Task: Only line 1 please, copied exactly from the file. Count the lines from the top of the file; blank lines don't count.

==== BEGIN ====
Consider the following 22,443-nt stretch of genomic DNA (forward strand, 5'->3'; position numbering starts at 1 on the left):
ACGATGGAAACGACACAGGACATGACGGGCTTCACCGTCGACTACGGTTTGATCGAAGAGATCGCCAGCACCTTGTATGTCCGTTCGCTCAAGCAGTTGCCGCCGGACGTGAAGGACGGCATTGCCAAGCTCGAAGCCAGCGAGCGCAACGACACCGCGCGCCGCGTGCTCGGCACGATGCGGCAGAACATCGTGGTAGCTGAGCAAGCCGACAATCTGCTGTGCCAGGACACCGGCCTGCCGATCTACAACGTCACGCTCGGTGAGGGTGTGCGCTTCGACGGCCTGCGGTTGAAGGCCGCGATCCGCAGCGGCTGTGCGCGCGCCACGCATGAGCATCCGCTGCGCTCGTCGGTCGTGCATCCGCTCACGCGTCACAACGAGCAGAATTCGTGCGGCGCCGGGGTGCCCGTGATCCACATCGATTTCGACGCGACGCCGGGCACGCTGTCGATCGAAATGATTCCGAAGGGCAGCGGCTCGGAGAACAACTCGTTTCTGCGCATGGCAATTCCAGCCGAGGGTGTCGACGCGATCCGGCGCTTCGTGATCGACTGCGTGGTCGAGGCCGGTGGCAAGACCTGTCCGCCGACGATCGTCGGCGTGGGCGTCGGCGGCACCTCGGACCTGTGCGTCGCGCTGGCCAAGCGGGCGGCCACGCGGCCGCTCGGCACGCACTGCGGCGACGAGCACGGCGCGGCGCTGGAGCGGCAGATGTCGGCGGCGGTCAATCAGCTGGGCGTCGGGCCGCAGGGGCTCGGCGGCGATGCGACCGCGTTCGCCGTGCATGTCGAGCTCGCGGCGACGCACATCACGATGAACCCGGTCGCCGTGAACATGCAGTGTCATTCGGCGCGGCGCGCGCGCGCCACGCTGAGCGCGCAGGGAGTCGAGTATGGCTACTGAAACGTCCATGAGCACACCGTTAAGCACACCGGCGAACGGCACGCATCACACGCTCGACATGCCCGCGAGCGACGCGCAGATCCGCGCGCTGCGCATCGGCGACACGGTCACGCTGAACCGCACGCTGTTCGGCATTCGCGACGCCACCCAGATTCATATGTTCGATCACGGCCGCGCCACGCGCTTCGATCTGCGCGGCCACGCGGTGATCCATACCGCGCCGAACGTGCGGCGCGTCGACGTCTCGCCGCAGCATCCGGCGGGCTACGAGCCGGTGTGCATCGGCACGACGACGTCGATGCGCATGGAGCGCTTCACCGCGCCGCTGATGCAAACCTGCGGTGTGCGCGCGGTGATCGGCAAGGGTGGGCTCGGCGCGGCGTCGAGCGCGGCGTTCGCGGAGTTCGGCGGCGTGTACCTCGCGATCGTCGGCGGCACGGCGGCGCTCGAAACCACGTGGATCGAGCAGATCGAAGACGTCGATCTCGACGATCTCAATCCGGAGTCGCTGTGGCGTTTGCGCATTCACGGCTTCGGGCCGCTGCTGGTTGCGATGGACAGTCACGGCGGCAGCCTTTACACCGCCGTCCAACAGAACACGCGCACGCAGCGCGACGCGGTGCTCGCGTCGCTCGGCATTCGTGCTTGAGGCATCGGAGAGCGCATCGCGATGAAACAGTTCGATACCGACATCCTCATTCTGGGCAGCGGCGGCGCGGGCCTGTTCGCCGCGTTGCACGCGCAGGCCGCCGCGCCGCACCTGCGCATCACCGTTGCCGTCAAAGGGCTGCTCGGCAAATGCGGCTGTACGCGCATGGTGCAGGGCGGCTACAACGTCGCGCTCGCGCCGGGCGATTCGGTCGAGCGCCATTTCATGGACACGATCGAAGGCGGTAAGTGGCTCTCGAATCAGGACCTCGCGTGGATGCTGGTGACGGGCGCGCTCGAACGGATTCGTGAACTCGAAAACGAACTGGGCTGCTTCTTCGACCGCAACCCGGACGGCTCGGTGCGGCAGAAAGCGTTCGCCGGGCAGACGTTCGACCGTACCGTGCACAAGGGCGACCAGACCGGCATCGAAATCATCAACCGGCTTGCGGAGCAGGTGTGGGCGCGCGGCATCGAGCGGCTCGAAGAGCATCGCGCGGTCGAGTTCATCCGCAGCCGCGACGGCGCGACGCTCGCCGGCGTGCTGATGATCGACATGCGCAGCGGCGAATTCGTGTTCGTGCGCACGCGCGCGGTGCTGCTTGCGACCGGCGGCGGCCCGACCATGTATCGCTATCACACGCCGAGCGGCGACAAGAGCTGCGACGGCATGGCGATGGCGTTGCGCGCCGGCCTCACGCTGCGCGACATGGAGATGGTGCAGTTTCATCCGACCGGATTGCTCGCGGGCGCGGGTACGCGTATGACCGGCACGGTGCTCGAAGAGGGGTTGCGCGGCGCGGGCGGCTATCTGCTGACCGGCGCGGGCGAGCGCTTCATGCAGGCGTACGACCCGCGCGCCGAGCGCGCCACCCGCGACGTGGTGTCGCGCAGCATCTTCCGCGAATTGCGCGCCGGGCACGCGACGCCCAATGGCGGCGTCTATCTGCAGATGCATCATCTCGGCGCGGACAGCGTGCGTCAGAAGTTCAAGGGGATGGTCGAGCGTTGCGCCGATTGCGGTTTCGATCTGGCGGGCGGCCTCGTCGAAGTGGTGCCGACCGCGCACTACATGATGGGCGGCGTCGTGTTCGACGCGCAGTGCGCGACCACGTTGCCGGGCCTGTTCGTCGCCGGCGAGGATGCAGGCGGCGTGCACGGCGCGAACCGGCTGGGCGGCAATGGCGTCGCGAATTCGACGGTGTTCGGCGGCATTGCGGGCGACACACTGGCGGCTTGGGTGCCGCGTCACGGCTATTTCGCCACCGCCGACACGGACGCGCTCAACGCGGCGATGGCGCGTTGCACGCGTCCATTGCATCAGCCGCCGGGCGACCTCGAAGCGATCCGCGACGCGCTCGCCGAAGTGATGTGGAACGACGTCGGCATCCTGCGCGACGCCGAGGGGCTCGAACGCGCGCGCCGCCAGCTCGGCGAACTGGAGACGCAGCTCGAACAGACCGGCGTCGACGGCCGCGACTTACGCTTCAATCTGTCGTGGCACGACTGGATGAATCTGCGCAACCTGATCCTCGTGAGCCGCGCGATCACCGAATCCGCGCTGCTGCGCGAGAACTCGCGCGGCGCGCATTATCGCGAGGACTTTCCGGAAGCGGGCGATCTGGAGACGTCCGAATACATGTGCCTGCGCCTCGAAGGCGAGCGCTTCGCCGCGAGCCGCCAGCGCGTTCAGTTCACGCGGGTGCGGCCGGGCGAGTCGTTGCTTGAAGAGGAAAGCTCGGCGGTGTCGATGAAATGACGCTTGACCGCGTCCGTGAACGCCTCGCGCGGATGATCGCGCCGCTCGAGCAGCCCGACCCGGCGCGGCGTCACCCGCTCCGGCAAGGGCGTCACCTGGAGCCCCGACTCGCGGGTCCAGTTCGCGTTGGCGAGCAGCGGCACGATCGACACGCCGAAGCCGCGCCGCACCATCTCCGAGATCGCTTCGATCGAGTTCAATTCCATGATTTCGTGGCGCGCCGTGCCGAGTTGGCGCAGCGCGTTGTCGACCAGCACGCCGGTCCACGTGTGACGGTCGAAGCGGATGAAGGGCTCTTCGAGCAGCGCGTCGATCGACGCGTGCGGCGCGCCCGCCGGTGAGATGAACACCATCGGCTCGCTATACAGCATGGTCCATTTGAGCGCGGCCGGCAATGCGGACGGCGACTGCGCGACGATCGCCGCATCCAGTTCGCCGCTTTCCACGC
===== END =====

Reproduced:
Consider the following 22,443-nt stretch of genomic DNA (forward strand, 5'->3'; position numbering starts at 1 on the left):